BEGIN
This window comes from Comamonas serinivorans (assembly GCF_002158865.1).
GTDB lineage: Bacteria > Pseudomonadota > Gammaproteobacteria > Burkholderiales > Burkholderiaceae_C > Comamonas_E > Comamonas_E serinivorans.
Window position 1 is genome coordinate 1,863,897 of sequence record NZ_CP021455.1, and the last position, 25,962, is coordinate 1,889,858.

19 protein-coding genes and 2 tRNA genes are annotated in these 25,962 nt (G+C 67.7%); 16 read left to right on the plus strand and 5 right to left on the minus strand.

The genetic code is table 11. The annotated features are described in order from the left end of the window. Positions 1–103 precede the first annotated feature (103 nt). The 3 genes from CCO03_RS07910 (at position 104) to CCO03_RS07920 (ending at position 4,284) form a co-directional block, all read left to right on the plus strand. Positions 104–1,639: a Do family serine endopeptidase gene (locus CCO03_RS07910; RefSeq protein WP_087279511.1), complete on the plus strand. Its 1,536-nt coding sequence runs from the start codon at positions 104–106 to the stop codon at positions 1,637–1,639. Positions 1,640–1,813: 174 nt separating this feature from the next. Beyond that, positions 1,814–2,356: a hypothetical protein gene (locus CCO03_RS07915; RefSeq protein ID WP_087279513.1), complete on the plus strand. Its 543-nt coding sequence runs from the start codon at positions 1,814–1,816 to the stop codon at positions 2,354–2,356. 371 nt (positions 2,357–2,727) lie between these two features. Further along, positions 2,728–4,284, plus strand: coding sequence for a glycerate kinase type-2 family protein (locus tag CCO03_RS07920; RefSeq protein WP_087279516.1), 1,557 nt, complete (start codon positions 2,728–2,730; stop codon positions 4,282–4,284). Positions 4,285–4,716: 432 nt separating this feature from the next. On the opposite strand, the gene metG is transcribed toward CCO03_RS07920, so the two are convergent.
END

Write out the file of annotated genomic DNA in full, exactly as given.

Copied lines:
This window comes from Comamonas serinivorans (assembly GCF_002158865.1).
GTDB lineage: Bacteria > Pseudomonadota > Gammaproteobacteria > Burkholderiales > Burkholderiaceae_C > Comamonas_E > Comamonas_E serinivorans.
Window position 1 is genome coordinate 1,863,897 of sequence record NZ_CP021455.1, and the last position, 25,962, is coordinate 1,889,858.

19 protein-coding genes and 2 tRNA genes are annotated in these 25,962 nt (G+C 67.7%); 16 read left to right on the plus strand and 5 right to left on the minus strand.

The genetic code is table 11. The annotated features are described in order from the left end of the window. Positions 1–103 precede the first annotated feature (103 nt). The 3 genes from CCO03_RS07910 (at position 104) to CCO03_RS07920 (ending at position 4,284) form a co-directional block, all read left to right on the plus strand. Positions 104–1,639: a Do family serine endopeptidase gene (locus CCO03_RS07910; RefSeq protein WP_087279511.1), complete on the plus strand. Its 1,536-nt coding sequence runs from the start codon at positions 104–106 to the stop codon at positions 1,637–1,639. Positions 1,640–1,813: 174 nt separating this feature from the next. Beyond that, positions 1,814–2,356: a hypothetical protein gene (locus CCO03_RS07915; RefSeq protein ID WP_087279513.1), complete on the plus strand. Its 543-nt coding sequence runs from the start codon at positions 1,814–1,816 to the stop codon at positions 2,354–2,356. 371 nt (positions 2,357–2,727) lie between these two features. Further along, positions 2,728–4,284, plus strand: coding sequence for a glycerate kinase type-2 family protein (locus tag CCO03_RS07920; RefSeq protein WP_087279516.1), 1,557 nt, complete (start codon positions 2,728–2,730; stop codon positions 4,282–4,284). Positions 4,285–4,716: 432 nt separating this feature from the next. On the opposite strand, the gene metG is transcribed toward CCO03_RS07920, so the two are convergent.